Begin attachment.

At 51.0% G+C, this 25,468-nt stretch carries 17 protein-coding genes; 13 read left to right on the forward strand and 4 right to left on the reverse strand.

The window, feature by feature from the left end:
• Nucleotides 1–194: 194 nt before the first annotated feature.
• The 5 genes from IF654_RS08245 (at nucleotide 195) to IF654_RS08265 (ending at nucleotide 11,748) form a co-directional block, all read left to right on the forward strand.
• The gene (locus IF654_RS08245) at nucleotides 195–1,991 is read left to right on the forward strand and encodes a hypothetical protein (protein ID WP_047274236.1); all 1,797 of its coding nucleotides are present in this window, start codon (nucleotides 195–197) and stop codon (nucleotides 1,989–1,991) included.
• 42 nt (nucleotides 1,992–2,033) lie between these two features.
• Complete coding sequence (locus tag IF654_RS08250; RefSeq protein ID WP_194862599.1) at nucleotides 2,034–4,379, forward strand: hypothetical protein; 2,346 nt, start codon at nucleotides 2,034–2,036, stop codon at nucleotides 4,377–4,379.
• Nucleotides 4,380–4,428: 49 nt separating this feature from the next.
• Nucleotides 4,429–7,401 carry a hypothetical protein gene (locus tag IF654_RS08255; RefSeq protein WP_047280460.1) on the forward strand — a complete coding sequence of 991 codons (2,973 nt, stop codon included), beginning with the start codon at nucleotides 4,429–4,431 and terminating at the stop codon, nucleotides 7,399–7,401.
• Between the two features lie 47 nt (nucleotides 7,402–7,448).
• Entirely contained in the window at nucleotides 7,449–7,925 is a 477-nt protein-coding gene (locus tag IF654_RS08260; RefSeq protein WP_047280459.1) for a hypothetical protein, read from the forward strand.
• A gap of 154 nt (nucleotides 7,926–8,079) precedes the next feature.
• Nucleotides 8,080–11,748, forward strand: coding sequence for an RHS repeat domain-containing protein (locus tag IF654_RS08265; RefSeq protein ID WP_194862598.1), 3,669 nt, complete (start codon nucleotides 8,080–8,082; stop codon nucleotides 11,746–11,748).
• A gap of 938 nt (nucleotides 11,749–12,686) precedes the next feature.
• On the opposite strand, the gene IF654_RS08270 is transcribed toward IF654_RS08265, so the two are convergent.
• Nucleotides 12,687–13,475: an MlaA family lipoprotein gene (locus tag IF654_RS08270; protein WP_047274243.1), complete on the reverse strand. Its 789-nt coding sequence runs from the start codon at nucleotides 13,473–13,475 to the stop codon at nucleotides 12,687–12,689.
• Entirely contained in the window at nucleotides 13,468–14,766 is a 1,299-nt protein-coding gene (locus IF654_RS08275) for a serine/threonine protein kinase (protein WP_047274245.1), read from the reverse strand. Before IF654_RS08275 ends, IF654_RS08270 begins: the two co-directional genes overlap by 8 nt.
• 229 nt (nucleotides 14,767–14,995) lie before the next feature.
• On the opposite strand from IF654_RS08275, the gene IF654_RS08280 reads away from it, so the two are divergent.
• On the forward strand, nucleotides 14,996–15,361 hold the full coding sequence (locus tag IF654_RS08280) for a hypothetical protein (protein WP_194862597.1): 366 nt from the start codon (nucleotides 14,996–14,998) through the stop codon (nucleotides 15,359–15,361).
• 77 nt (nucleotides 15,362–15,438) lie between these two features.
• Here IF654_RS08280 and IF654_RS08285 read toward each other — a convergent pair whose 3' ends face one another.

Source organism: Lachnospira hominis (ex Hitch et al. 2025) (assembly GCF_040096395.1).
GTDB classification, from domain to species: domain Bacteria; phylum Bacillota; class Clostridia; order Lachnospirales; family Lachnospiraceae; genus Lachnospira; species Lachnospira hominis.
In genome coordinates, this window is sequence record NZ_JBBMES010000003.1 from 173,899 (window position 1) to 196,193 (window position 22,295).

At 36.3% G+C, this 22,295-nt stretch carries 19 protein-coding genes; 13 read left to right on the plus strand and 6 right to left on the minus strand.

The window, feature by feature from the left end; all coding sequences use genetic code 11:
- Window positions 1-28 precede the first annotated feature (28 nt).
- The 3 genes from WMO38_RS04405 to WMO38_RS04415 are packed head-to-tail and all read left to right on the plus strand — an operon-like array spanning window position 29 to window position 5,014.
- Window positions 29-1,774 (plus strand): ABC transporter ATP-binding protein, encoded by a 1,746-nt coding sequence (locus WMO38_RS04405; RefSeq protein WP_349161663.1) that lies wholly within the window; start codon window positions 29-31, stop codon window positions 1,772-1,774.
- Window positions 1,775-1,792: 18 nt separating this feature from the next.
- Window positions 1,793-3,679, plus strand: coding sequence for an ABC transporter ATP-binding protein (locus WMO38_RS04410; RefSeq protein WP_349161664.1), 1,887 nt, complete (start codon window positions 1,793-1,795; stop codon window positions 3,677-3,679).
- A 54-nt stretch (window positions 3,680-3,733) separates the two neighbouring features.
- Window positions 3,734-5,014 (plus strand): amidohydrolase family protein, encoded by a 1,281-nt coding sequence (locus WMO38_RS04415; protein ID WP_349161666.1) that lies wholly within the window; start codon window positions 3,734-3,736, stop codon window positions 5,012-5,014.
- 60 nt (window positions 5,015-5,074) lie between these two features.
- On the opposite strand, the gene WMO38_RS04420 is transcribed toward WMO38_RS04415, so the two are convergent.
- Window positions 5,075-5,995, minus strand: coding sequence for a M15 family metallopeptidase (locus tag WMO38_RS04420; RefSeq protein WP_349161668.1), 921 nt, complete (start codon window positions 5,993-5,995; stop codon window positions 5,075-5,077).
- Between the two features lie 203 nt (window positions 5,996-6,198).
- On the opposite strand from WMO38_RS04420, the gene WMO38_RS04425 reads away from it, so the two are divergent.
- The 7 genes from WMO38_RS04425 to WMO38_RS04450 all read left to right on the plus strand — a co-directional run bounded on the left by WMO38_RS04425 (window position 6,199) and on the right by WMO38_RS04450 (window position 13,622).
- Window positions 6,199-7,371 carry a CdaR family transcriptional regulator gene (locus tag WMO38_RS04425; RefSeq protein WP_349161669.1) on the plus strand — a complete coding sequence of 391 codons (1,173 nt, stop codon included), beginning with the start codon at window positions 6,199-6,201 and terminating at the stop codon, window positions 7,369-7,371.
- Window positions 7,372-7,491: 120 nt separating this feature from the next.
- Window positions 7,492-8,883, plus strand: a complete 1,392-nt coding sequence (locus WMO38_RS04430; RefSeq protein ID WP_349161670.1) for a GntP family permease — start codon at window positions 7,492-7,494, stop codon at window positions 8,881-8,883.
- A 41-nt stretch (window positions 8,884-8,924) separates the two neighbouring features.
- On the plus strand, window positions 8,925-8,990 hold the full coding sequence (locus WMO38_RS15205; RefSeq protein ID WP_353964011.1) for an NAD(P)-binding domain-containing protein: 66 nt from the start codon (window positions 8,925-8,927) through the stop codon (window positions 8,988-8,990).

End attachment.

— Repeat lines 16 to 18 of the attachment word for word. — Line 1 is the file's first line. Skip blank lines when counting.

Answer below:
• Nucleotides 12,687–13,475: an MlaA family lipoprotein gene (locus tag IF654_RS08270; protein WP_047274243.1), complete on the reverse strand. Its 789-nt coding sequence runs from the start codon at nucleotides 13,473–13,475 to the stop codon at nucleotides 12,687–12,689.
• Entirely contained in the window at nucleotides 13,468–14,766 is a 1,299-nt protein-coding gene (locus IF654_RS08275) for a serine/threonine protein kinase (protein WP_047274245.1), read from the reverse strand. Before IF654_RS08275 ends, IF654_RS08270 begins: the two co-directional genes overlap by 8 nt.
• 229 nt (nucleotides 14,767–14,995) lie before the next feature.